As a humane way to reduce the number of returning ELG's in my garden (this year there have been nearly 400), I've captured and contained them in a large, screened enclosure with a dirt bottom. I feed them daily leaves from at least 4 or 5 different plants from my garden (they prefer Crinium & Cast Iron plant leaves but also eat leaves from my Air Potato Plants, Alamandras (incl. The flowers) Avocado & Banana Trees, Bidens Alba/Shepherd's Needles, Caladiums, Cordylines, Crepe Myrtles, Fica Benjamina, Four O'Clocks. Golden Pothos Vine, Peace Lily, Plumeria & Purslane. I also offer them 3 or 4 different vegetables each day– usually carrotts, lettuce and yellow squash, sometimes supplemented with beets, brussel sprouts, green beans, and/or zucchini. I provide them with small pieces of melon two or three days a week. They don't seem to like apples. I try to remove their waste (always a lot of it!) each day and anything left uneaten / wilted. I also remove any sheded carcuses. I planned to allow them to live out their lives and if any eggs are deposited (I witnessed at least three matings so far) in the ground at the bottom of their cage, dig up the eggs and dispose of them. Next year I am hoping only a few nymphs will appear and I can treat them more as pets. I enjoy watching the ELGs but am losing about 2 or 3 a day, which concerns me. Most are one or two months old & have finished molting; but two have been younger nymphs. Most of the dead I have found simply lying in the cage, sometimes on their sides, but more usually with their legs tucked under them. What is disturbing is that I've now found at least three … all in their mature stage, in the process of dying and their struggle is long lasting and very hard to watch. They mostly lie on their sides and kick both their forward and back legs Several have taken two or more days to die, struggling nearly the entire time. I don't use pesticides on my plants or near their cage and relatively few have died each week compared to the total number, so I'm at a loss to understand why they are dying, and why their deaths are so prolonged and, seemingly painful. I presume if the variety of food I'm feeding them was causing the deaths, that more would have died. None of them are older than 45-60 days so their deaths would not seem to be from old age. I would greatly appreciate any suggestions re: what might be causing these deaths and how, for those that struggle, I can end their lives humanely. I can't bring myself to drown or step on them. Is there a chemical that would kill them quickly and humanely? I can send a video to show their death struggle if that would be helpful in helping to determine what is going on …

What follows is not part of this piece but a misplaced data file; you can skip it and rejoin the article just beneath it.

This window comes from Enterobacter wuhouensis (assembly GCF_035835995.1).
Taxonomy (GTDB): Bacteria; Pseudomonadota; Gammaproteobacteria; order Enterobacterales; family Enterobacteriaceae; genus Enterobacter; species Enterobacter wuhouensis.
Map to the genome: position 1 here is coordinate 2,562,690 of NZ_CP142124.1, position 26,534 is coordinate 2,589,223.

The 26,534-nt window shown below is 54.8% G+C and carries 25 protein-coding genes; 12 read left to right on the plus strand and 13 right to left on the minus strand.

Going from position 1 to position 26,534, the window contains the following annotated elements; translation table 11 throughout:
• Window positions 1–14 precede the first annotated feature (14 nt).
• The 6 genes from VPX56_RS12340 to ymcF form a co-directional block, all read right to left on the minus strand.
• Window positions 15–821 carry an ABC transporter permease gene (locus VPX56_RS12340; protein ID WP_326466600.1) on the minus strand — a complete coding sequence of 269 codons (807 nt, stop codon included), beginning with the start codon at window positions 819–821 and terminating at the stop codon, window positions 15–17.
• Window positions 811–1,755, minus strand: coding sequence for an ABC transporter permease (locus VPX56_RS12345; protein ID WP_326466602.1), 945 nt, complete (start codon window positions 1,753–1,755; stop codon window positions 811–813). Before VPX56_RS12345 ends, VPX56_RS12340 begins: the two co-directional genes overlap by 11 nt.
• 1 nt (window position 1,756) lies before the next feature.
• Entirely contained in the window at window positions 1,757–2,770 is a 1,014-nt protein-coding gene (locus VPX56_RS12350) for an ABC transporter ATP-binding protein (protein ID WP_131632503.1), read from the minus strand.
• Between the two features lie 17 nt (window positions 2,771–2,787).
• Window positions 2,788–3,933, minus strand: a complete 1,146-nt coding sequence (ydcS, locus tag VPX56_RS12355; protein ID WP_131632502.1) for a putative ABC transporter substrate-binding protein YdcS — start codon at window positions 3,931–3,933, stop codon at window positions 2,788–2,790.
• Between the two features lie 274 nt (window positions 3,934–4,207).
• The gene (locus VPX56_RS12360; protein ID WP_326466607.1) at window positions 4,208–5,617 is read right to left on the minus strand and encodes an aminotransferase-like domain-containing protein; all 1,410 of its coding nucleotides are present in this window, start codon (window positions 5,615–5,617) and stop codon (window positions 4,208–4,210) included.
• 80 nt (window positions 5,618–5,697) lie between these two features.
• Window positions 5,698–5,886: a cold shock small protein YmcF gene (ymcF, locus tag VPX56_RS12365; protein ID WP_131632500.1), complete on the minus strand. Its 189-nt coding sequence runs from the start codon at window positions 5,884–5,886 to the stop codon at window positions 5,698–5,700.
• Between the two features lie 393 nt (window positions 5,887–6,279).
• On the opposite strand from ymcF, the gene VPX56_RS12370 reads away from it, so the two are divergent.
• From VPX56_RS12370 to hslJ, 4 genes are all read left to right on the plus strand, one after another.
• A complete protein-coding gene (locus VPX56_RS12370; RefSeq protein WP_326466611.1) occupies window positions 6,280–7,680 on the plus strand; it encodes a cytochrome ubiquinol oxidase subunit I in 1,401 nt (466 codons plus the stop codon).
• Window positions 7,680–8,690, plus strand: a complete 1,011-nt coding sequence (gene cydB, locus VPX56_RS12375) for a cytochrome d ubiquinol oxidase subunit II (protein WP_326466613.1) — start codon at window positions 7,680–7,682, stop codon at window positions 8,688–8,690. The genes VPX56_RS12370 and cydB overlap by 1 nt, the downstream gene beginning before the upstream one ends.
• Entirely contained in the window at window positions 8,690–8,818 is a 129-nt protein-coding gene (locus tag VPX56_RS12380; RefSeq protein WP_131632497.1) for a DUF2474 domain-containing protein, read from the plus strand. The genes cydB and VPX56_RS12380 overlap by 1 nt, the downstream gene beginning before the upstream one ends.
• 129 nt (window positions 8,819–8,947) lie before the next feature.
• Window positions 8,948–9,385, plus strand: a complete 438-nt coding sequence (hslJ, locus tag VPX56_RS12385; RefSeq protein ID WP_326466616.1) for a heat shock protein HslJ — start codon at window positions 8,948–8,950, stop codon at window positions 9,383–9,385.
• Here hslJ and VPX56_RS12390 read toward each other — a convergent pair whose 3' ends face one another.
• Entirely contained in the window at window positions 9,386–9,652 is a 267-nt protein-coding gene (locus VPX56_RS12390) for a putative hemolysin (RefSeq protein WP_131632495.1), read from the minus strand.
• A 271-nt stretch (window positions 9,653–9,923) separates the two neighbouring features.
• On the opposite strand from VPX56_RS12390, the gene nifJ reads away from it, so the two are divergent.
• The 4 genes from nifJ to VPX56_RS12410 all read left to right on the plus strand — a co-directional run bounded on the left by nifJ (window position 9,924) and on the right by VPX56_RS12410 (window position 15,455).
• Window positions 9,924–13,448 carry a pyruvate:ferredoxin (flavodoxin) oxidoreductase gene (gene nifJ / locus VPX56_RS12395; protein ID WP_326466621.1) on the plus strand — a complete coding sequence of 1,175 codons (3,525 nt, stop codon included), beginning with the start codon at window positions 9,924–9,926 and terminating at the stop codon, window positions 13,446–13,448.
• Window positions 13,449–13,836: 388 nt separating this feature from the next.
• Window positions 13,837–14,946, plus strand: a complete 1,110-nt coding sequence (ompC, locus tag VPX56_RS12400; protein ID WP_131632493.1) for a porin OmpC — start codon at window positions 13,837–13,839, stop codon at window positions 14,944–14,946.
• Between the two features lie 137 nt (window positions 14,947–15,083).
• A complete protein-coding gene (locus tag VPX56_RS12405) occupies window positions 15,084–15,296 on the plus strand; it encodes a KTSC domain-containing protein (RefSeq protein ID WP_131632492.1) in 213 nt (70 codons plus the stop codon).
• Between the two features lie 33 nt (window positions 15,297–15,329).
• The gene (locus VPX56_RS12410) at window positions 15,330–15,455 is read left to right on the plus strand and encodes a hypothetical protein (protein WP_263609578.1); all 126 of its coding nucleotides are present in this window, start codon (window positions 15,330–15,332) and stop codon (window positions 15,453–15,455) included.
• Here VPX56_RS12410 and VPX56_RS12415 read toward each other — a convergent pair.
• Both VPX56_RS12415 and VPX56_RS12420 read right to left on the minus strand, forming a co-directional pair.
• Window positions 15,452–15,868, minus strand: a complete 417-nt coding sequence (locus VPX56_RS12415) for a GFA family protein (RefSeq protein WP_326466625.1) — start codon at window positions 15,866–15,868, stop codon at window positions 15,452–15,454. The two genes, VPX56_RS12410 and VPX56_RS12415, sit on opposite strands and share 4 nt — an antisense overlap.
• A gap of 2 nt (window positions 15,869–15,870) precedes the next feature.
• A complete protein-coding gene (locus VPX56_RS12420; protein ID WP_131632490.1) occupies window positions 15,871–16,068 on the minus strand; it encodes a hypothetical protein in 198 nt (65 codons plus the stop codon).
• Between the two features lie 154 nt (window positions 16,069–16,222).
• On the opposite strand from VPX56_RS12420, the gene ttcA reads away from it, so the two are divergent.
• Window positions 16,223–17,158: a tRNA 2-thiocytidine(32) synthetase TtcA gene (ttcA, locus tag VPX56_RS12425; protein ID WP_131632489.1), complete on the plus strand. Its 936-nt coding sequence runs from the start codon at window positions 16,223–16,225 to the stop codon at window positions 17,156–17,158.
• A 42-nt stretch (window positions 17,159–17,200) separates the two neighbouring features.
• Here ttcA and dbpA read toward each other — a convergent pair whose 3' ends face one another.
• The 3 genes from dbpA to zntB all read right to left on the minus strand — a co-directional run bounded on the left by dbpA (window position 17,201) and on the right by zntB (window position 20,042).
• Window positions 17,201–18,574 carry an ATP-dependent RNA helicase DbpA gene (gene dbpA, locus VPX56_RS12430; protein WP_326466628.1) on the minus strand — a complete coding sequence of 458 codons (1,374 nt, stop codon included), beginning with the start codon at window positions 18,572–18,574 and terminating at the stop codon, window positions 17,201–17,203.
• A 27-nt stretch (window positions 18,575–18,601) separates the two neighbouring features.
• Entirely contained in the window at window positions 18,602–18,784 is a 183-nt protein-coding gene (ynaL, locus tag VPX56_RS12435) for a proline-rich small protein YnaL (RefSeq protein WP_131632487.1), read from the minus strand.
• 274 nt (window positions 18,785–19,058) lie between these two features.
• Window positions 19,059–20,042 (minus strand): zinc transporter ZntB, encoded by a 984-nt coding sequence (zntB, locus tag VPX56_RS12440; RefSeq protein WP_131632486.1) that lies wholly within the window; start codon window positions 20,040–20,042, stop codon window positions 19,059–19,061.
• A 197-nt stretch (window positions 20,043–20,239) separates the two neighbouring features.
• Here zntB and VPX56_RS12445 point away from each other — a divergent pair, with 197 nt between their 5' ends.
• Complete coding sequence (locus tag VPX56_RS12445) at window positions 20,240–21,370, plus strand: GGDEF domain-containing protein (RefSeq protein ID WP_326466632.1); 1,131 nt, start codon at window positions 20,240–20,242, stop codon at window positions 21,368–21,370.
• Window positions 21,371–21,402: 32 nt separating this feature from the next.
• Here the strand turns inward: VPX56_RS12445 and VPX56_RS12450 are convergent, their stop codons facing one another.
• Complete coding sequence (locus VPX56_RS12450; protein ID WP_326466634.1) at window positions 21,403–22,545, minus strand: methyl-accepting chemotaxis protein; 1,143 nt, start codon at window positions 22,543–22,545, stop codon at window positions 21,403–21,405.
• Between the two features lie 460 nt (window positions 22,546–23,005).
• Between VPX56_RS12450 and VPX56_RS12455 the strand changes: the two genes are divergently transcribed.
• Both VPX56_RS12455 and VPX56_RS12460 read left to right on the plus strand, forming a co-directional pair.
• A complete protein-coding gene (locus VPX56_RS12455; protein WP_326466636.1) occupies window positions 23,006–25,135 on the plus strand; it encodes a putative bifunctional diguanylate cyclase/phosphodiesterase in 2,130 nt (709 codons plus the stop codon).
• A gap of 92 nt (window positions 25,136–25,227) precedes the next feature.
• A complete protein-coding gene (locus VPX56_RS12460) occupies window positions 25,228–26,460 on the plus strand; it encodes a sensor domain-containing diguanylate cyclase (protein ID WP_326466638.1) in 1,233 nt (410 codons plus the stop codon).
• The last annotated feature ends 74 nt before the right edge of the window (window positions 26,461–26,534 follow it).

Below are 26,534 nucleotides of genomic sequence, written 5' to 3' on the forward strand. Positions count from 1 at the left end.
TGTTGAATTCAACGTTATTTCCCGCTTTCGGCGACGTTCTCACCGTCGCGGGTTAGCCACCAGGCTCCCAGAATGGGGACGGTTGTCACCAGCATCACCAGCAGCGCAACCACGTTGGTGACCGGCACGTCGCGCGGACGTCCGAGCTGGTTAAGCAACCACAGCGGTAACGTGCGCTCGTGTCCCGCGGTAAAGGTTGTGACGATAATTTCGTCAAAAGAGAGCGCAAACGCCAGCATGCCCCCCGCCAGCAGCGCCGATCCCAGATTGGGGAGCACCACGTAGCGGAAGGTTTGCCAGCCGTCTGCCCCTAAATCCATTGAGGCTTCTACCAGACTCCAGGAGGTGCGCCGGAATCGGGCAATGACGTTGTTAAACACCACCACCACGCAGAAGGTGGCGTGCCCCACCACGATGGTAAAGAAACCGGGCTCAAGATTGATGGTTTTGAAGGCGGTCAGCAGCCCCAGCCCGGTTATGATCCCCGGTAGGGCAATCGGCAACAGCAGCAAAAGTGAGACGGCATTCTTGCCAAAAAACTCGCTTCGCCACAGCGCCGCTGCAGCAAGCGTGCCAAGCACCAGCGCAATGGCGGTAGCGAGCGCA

Color me Carmine: Cochineal bugs in our food and drink

Youssef Fouad · May 17, 2017, 3:34 pm

Is there any substances used in food like this that I should be concerned about?

Go seek: Take a photo scavenger hunt through our new Hall of Ancient Egypt

Dayna · May 12, 2017, 9:43 am

We would love to do this too! Can you please send the scavenger hints to me as well?

Hummingbirds of the Night

Jennifer Kase · May 7, 2017, 11:26 pm

I have a number of these huge moths in my blooming desert willows, they share these particular trees in early dark hours with the humming birds that hatched recently on my back porch. Its the most action Ive ever heard in one tree at night. Its something to see! The blooms make the most curious sound in the first couple hours after dusk...literally sounds like a bowl of rice crispies lol. As the trees are filling my front yard, along walkway to front door, when the moths are busy buzzing about, its quite intimidating to try and make it safely past them. I dont think they have anywhere near the sense of direction my birds do because quite often they'll dive bomb us when we try an get inside. I had a visitor actually call from their car too afraid of the unknown flyers. Lol...was great learning more about my new guests.

Ruth bristow · May 7, 2017, 10:01 am

We have had a humming bird diving at fluorescent light two nights in a row.he could not seem to leave it.

Educator How-To: Mimicking weather with convection currents

italian food · May 6, 2017, 2:43 am

An impressive share! I've just forwarded this onto a coworker who had been doing a little research on this. And he actually ordered me breakfast due to the fact that I discovered it for him... lol. So allow me to reword this.... Thank YOU for the meal!! But yeah, thanks for spending some time to talk about this subject here on your site.

The Butterfly Center beat: Everything you ever wanted to know about raising Atlas moths

Robert Piekiel · May 5, 2017, 11:15 am

I know this is late in coming, but here in the US you need to get a permit (P526) from the USDA. Go to their website and create an account. You need to physically go to a local field office with government ID to verify yourself before an agent, then complete the process online to get a "level 2" account. Once you have this, apply for the permit and fill out all the forms. It takes about 2-3 months to get approved. The permit will come with very specific terms, and you must file a 6-month follow-up report of all your activities as long as you have the permit. I get my cocoons from the Denver Colorado office of the London Pupae exchange service.

Being Natural: James Washington

Skylar Weldon · May 4, 2017, 8:36 pm

I am really, really fond of James. I've become really interested in life history the past few years. About a year ago, I attended an all-day class by him and loved it. He is so knowledgeable and I have so many questions. Recently, I seen he was giving a talk on sex in the fossil record and I made it a point to go. I wish I could talk to him for a whole day and ask him all my questions. Lol

Insect Insight: Grecian Shoemaker

Bryce Owen · May 2, 2017, 1:26 pm

Thanks alot you helped me with a big time research paper!

Being Natural: Michelle Connor

Patrice F. Gay · April 30, 2017, 8:54 am

Our son is signed up for Indian Lore on May 13th. Can you tell us what requirements need to be finished/started outside of class?

Editor's Picks My Favorite Part About Camp! Unwrapping HMNS: An Interview With A Gladiator May Pixel Party Recap: What Happens When You Let A Bunch Of Expert Photographers Loose At HMNS? May Educator How-To: Make a Roman Mosaic What’s The Splatter? The Science Behind Bug Guts on your Windshield. 5 Of The Rarest Objects On Display At HMNS